Ah, team projects. They spark dread in the hearts of middle schoolers and business professionals alike. But Googler Stephen Gay, a manager on the Ads User Experience team, says teamwork doesn’t have to be so hard.
Stephen recently published “Why Always Wins: A Graphic Resource About Leading Teams,” a graphic novel focused on effective leadership. In the conversation below, Stephen talks about writing the book and reveals a few tips for leading high-performing teams.
Where did the idea to create a graphic novel about leadership come from?
I’ve been so fortunate over the past 20-plus years of my design career to have great coaches and mentors who shared guidance along the way, and I wanted to pay it forward. But, a classic business leadership book is, like, 300 pages of text. In my day job, I’m a user experience (UX) designer, which is all about guiding the user through a journey. I realized that a long book might not be the most engaging format, so I had the idea to put the advice into a more consumable, fun format.
How did your day job at Google influence the book?
For the past two years, I’ve led a team that helps design the UX for Google Ads. Our work allows businesses to create and place ads all over the web, which helps millions of advertisers and publishers. It’s high-impact, high-visibility work, so there’s tremendous pressure to move quickly.
To do that well, we need to focus on both what we’re doing and how we’re doing it. Research at Google has shown teams with established trust and strong working relationships produce higher-quality work…and at faster speeds.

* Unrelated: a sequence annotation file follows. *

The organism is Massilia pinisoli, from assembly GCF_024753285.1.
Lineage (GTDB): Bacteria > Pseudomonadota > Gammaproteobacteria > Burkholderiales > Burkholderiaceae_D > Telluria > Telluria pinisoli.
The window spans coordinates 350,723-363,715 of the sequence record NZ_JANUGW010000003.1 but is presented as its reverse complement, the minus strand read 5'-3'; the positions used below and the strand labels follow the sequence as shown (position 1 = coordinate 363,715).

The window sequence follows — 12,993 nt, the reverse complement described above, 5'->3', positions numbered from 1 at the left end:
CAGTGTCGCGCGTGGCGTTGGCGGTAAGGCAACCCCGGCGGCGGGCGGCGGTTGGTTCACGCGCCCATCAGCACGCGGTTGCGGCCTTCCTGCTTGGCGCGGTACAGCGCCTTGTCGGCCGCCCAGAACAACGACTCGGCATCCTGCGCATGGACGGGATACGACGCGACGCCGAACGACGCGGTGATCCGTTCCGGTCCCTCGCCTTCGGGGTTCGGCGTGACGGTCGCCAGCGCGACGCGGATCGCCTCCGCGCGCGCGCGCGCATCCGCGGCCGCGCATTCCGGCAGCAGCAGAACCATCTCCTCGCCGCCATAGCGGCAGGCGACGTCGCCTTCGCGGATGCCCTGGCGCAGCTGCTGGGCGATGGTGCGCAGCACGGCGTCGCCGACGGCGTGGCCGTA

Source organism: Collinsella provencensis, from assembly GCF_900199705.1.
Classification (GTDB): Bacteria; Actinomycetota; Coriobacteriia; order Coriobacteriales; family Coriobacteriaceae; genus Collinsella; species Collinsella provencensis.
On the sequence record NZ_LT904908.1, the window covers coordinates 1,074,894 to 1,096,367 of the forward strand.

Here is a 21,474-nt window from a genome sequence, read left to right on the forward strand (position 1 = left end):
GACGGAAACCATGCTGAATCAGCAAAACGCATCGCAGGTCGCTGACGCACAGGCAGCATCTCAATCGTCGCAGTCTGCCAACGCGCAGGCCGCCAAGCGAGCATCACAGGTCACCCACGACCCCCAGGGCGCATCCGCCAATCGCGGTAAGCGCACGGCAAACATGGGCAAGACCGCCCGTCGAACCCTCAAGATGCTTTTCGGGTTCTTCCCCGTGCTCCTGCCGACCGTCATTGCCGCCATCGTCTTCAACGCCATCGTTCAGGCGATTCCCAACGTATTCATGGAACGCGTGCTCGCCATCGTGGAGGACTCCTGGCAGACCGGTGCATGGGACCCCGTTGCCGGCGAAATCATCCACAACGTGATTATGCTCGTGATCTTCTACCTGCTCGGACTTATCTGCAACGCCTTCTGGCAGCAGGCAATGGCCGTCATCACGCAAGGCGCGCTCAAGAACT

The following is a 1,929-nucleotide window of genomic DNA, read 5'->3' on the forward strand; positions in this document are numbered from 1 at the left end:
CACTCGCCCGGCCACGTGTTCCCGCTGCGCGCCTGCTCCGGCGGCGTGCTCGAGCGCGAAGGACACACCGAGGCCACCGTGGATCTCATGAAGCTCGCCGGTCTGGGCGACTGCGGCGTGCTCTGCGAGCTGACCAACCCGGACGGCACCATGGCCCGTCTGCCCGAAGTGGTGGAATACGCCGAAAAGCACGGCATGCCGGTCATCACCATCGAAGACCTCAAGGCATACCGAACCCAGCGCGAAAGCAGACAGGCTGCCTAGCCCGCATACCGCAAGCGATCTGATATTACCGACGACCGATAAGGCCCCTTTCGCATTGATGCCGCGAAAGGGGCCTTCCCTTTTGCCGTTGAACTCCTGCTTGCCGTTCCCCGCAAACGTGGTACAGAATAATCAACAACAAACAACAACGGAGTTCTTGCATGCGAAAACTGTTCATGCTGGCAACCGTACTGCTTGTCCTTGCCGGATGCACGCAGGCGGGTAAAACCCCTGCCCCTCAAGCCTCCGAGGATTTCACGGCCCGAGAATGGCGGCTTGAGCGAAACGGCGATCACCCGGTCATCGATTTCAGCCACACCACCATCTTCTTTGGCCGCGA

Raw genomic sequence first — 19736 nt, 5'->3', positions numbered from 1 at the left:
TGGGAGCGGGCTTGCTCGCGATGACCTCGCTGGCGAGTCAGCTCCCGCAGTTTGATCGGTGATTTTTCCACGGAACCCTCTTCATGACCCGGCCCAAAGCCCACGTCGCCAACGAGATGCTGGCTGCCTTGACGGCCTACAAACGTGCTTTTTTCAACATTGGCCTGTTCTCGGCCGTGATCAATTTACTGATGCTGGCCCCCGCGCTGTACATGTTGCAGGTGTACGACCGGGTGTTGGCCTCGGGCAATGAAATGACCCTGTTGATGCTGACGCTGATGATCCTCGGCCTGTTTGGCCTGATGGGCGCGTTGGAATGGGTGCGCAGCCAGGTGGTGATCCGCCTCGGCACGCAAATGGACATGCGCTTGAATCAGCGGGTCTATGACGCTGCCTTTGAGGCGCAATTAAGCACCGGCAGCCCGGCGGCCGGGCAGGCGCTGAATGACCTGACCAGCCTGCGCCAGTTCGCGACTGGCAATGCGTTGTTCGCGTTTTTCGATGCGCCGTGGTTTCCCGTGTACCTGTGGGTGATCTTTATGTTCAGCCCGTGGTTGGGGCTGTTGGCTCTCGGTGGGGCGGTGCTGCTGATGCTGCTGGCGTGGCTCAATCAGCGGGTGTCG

What’s your best advice for leading a high-performing team?
It’s actually where the title of the book comes from: “Why always wins.” Difficult situations at work inevitably occur, but instead of immediately reacting, it’s important to stop and really assess what’s happening. That starts with self awareness and awareness of the team and the situation.
As a leader, we might come into a situation and want to advocate for our own position right away. Try leading with inquiry, instead of advocacy. Ask why.
How does asking “why” help?
Let’s say you notice someone texting on their phone while you’re presenting. Your natural inclination might be to assume they’re not paying attention. By asking why, you might learn that they’re actually dealing with a family emergency or texting a coworker to come check out the presentation because they’re so impressed.
So, if “why always wins,” what always loses?
“Lose” might be a harsh word, but I see friction and unhealthy tension start to build up in teams when leaders don’t solicit a variety of perspectives. There’s a technique we call the “boomerang” that can help.
You can bring in the boomerang when a group conversation starts to get heated, typically between two people. To boomerang it, you throw the question back out to the rest of the group to collect everyone’s opinions and then formulate a next step. At Google, we talk a lot about creating a culture of inclusivity, and the boomerang is an easy technique to open the conversation back up to more perspectives, and especially allow quieter voices to be heard.
Besides “why,” what’s a key phrase leaders should get comfortable with?
Not speaking at all. There’s a lot of power in a pause. One of my early mentors used to say, “Sometimes you have to go slow to go fast.” When you’re in a heightened state of confusion or frustration and speak rashly, you can make bad decisions. Sometimes you need a moment for the water to clear, and then you can guide your team forward in a more mindful way.
from A Googler’s illustrated guide to teamwork via Google voice for business